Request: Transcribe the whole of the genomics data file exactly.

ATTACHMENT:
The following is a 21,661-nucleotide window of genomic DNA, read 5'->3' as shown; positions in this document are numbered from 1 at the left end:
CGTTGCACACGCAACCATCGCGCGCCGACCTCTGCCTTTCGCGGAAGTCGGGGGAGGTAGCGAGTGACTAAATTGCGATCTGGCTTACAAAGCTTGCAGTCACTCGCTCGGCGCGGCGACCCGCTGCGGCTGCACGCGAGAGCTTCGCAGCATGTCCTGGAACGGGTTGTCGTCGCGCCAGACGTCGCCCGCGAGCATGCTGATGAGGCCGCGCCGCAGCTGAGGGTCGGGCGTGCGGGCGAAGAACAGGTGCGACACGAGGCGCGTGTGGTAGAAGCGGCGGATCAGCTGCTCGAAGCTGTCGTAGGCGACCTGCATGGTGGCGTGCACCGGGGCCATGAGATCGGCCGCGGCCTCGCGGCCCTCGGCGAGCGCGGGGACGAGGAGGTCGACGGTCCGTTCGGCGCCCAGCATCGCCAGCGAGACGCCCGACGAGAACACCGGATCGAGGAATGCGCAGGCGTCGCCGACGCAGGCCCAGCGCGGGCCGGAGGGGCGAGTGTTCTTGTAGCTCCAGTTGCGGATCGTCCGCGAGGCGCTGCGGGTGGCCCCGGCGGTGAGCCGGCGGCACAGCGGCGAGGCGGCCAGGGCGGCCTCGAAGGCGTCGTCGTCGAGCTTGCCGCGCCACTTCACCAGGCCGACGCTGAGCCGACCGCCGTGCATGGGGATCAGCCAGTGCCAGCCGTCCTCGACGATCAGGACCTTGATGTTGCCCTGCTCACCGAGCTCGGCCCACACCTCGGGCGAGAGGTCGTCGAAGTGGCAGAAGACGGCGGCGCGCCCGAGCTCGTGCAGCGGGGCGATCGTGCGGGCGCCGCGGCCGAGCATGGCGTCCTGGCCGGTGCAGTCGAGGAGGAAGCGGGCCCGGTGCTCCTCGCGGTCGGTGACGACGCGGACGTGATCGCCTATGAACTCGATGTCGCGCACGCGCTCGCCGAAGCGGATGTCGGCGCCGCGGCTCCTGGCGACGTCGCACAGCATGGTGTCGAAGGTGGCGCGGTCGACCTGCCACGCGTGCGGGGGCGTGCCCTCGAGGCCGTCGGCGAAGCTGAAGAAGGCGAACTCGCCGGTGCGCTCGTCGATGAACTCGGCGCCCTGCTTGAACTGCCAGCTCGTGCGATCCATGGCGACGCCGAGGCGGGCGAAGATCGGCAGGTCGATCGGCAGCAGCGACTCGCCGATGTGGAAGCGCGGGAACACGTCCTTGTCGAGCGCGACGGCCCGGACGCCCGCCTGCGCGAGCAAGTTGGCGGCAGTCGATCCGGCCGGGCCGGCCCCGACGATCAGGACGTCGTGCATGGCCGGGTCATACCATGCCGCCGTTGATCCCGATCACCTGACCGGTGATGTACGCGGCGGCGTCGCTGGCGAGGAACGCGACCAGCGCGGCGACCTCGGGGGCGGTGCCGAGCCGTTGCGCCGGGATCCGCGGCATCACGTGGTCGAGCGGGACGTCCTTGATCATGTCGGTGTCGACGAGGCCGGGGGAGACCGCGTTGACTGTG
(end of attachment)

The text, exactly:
The following is a 21,661-nucleotide window of genomic DNA, read 5'->3' as shown; positions in this document are numbered from 1 at the left end:
CGTTGCACACGCAACCATCGCGCGCCGACCTCTGCCTTTCGCGGAAGTCGGGGGAGGTAGCGAGTGACTAAATTGCGATCTGGCTTACAAAGCTTGCAGTCACTCGCTCGGCGCGGCGACCCGCTGCGGCTGCACGCGAGAGCTTCGCAGCATGTCCTGGAACGGGTTGTCGTCGCGCCAGACGTCGCCCGCGAGCATGCTGATGAGGCCGCGCCGCAGCTGAGGGTCGGGCGTGCGGGCGAAGAACAGGTGCGACACGAGGCGCGTGTGGTAGAAGCGGCGGATCAGCTGCTCGAAGCTGTCGTAGGCGACCTGCATGGTGGCGTGCACCGGGGCCATGAGATCGGCCGCGGCCTCGCGGCCCTCGGCGAGCGCGGGGACGAGGAGGTCGACGGTCCGTTCGGCGCCCAGCATCGCCAGCGAGACGCCCGACGAGAACACCGGATCGAGGAATGCGCAGGCGTCGCCGACGCAGGCCCAGCGCGGGCCGGAGGGGCGAGTGTTCTTGTAGCTCCAGTTGCGGATCGTCCGCGAGGCGCTGCGGGTGGCCCCGGCGGTGAGCCGGCGGCACAGCGGCGAGGCGGCCAGGGCGGCCTCGAAGGCGTCGTCGTCGAGCTTGCCGCGCCACTTCACCAGGCCGACGCTGAGCCGACCGCCGTGCATGGGGATCAGCCAGTGCCAGCCGTCCTCGACGATCAGGACCTTGATGTTGCCCTGCTCACCGAGCTCGGCCCACACCTCGGGCGAGAGGTCGTCGAAGTGGCAGAAGACGGCGGCGCGCCCGAGCTCGTGCAGCGGGGCGATCGTGCGGGCGCCGCGGCCGAGCATGGCGTCCTGGCCGGTGCAGTCGAGGAGGAAGCGGGCCCGGTGCTCCTCGCGGTCGGTGACGACGCGGACGTGATCGCCTATGAACTCGATGTCGCGCACGCGCTCGCCGAAGCGGATGTCGGCGCCGCGGCTCCTGGCGACGTCGCACAGCATGGTGTCGAAGGTGGCGCGGTCGACCTGCCACGCGTGCGGGGGCGTGCCCTCGAGGCCGTCGGCGAAGCTGAAGAAGGCGAACTCGCCGGTGCGCTCGTCGATGAACTCGGCGCCCTGCTTGAACTGCCAGCTCGTGCGATCCATGGCGACGCCGAGGCGGGCGAAGATCGGCAGGTCGATCGGCAGCAGCGACTCGCCGATGTGGAAGCGCGGGAACACGTCCTTGTCGAGCGCGACGGCCCGGACGCCCGCCTGCGCGAGCAAGTTGGCGGCAGTCGATCCGGCCGGGCCGGCCCCGACGATCAGGACGTCGTGCATGGCCGGGTCATACCATGCCGCCGTTGATCCCGATCACCTGACCGGTGATGTACGCGGCGGCGTCGCTGGCGAGGAACGCGACCAGCGCGGCGACCTCGGGGGCGGTGCCGAGCCGTTGCGCCGGGATCCGCGGCATCACGTGGTCGAGCGGGACGTCCTTGATCATGTCGGTGTCGACGAGGCCGGGGGAGACCGCGTTGACTGTG